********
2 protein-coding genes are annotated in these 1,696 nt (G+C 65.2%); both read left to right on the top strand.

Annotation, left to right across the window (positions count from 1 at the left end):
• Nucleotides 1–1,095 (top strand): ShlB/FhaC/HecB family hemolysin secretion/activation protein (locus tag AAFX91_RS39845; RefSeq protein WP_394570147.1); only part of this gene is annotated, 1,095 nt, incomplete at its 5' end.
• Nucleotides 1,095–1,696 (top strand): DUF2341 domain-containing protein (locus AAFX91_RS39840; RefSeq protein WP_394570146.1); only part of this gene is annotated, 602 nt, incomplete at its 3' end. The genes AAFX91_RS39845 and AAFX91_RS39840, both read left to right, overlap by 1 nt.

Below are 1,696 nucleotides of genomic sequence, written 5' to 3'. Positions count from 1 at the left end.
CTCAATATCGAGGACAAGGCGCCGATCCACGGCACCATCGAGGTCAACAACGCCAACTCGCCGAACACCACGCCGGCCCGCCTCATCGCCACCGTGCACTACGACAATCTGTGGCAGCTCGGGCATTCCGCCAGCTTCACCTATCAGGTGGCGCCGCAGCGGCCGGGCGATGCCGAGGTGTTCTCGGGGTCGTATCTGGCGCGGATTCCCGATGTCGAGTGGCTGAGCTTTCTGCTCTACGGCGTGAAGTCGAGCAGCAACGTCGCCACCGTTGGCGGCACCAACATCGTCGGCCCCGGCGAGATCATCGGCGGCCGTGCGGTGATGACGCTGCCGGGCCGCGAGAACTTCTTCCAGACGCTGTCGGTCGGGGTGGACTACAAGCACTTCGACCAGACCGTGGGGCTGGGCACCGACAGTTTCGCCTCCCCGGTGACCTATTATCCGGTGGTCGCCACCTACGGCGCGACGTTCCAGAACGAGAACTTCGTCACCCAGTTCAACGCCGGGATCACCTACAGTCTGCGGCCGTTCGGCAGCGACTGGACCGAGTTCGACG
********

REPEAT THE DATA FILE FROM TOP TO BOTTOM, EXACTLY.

2 protein-coding genes are annotated in these 1,696 nt (G+C 65.2%); both read left to right on the top strand.

Annotation, left to right across the window (positions count from 1 at the left end):
• Nucleotides 1–1,095 (top strand): ShlB/FhaC/HecB family hemolysin secretion/activation protein (locus tag AAFX91_RS39845; RefSeq protein WP_394570147.1); only part of this gene is annotated, 1,095 nt, incomplete at its 5' end.
• Nucleotides 1,095–1,696 (top strand): DUF2341 domain-containing protein (locus AAFX91_RS39840; RefSeq protein WP_394570146.1); only part of this gene is annotated, 602 nt, incomplete at its 3' end. The genes AAFX91_RS39845 and AAFX91_RS39840, both read left to right, overlap by 1 nt.

Below are 1,696 nucleotides of genomic sequence, written 5' to 3'. Positions count from 1 at the left end.
CTCAATATCGAGGACAAGGCGCCGATCCACGGCACCATCGAGGTCAACAACGCCAACTCGCCGAACACCACGCCGGCCCGCCTCATCGCCACCGTGCACTACGACAATCTGTGGCAGCTCGGGCATTCCGCCAGCTTCACCTATCAGGTGGCGCCGCAGCGGCCGGGCGATGCCGAGGTGTTCTCGGGGTCGTATCTGGCGCGGATTCCCGATGTCGAGTGGCTGAGCTTTCTGCTCTACGGCGTGAAGTCGAGCAGCAACGTCGCCACCGTTGGCGGCACCAACATCGTCGGCCCCGGCGAGATCATCGGCGGCCGTGCGGTGATGACGCTGCCGGGCCGCGAGAACTTCTTCCAGACGCTGTCGGTCGGGGTGGACTACAAGCACTTCGACCAGACCGTGGGGCTGGGCACCGACAGTTTCGCCTCCCCGGTGACCTATTATCCGGTGGTCGCCACCTACGGCGCGACGTTCCAGAACGAGAACTTCGTCACCCAGTTCAACGCCGGGATCACCTACAGTCTGCGGCCGTTCGGCAGCGACTGGACCGAGTTCGACG